Okay, so: I once wrote a letter to Kurt Vonnegut, and Kurt Vonnegut responded. In my letter I explained why I was writing him: I’d been instructed by an English teacher to pick someone I’d always admired and send her/him a letter, expressing my admiration and gratitude. I told Kurt that I had intended to write Carl Sagan, but sometime between putting pen to paper, Carl had died. I told Kurt that with Carl’s passing he had moved up my ranks and was thus receiving my letter. I discussed in the letter some personal things about my life that had taken place that past year – the passing of my younger brother and my house burning down, among a few other things – and said his work had helped me get through the tough times, and I appreciated him for that. To make sure Kurt actually got the letter (it had to go through his publicist at DoubleDay) I included a thank you card to his publicist. I never expected to hear back. However, three months later I went to visit my mother at our house in Arlington, Texas (I was living in Denton at the time) when she handed me an envelope with no return address. I figured this was someone wanting me to apply for a credit card or something. But instead it was a single piece of paper, and on it, there was typed:
Find here my thanks for your friendly and wide-open letter. You are smart and brave and I hope you stay okay.
He signed the letter with an asterisk, and if you know the novel BREAKFAST OF CHAMPIONS, you know what that means. Also, he drew a picture of himself smoking a cigarette.
I was OVER THE MOON with joy. Today the letter is framed and hanging in my office at the university where I teach, PLU. You should come by and see it.
So, why am I writing about Kurt Vonnegut? Because I recently got to walk in his monstrous footsteps by participating in the annual GET LIT! Festival in Spokane, Washington, hosted by Eastern Washington University. He too read at GET LIT! a few years ago and I almost went but could not because of grading. I knew at the time his health was poor (was he ever healthy, smoking 40 packs a day?), and he did pass away soon afterward. Anyhow, it was amazing and humbling to now find myself taking part in a festival in which he took part, just a few years ago.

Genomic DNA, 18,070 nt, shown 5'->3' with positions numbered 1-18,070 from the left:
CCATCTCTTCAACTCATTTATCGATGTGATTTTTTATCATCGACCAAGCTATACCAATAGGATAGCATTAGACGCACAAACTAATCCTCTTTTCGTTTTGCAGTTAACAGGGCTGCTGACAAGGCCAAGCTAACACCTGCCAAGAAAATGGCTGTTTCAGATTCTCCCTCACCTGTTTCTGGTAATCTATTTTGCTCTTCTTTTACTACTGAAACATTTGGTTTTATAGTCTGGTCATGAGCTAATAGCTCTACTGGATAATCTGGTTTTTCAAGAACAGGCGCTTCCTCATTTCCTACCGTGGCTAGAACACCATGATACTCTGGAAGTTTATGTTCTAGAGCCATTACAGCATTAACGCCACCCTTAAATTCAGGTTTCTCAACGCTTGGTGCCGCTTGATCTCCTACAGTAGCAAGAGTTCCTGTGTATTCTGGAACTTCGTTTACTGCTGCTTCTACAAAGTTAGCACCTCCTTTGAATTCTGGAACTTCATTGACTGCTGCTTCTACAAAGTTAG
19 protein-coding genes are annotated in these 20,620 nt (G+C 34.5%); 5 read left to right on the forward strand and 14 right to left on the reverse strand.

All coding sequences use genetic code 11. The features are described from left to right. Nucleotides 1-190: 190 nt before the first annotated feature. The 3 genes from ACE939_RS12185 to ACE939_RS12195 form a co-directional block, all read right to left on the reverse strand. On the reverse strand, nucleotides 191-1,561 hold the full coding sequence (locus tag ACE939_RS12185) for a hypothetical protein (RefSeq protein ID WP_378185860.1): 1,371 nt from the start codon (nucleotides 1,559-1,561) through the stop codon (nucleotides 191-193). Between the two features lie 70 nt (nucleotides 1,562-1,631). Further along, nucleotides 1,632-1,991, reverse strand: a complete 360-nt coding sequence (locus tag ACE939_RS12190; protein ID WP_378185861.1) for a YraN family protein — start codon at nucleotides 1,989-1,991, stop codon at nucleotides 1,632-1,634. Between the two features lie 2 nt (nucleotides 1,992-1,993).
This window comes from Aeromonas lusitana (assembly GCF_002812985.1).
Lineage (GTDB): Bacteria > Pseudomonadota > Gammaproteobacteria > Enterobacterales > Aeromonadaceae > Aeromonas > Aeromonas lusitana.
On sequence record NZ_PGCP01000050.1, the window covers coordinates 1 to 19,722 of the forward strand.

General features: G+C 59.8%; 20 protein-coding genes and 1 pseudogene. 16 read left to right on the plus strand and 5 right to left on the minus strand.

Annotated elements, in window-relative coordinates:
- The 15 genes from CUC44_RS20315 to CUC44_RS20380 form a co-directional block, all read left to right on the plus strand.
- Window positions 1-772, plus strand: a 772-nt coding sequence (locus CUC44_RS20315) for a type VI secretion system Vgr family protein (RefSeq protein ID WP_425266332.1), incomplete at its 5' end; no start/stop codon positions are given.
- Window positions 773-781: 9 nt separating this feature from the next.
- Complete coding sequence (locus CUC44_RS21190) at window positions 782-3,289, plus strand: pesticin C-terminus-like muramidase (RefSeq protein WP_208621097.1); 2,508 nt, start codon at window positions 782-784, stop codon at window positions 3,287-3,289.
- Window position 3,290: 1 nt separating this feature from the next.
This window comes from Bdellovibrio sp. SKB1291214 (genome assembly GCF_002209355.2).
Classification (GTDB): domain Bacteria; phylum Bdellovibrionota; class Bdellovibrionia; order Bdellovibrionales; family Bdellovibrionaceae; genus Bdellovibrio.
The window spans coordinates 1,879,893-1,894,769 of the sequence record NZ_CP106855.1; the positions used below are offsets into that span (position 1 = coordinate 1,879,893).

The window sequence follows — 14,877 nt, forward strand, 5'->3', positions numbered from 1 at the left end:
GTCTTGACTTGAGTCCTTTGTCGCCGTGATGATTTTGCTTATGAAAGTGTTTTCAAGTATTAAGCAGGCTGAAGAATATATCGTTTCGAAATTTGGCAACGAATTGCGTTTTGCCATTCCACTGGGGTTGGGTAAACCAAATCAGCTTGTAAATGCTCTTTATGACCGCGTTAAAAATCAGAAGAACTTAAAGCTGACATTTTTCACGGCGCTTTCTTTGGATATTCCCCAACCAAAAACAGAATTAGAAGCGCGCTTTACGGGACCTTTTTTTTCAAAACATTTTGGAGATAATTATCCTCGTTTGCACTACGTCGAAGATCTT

And what an amazing event it was. This year, other readers included Susan Orlean, Colson Whitehead, Steve Almond, and Jess Walter. I got to do a panel on setting, moderated by Jonathan Frey, at North Idaho College with Lori Ostlund, author of THE BIGNESS OF THE WORLD (whose dialogue is incomparable – untouchable, it is so precise) and another great writer K. L. Cook (who speaks of craft with an eloquence I’ve rarely seen in any writer, definitely not from someone so young). I read with Christina Garcia and taught an in-depth workshop on setting with about twenty-five students. All great. All great. The reading was kind of my favorite part, admittedly, because I thought of Kurt. The experience was transcendent. Also, it was fun to see Gabrielle Calvocoressi read (filling in for Ted Kooser, who couldn’t come out because of weather/flight issues). Gabby’s most recent collection APOCOLYPTIC SWING is like taking a grater to your soul, it is so stirring and wonderful and surprising. And finally it was wonderful to hang out with Jonathan Johnson and Melissa Huggins, my former PLU student, who is now organizing the festival. Talk about coming full circle. And really-finally, thanks to Melissa Opal at Auntie’s for making sure HUSTLE was available, and thanks also to Wendy Call. Rock on..
Here is an article on the panel that Joyce Hargrove wrote for The Sentinel. The article does a really good job of capturing our different thoughts and approaches, and it reminded me of the very smart thoughts and advice on setting that Lori and K.L. offered up. Also there are pictures of badasses doing tricks on motorcycles, so there’s that to entice you. Here’s the link.
What I’m currently reading: Aeneid, Virgil
What I’m currently listening to: Master of Puppets, Metallica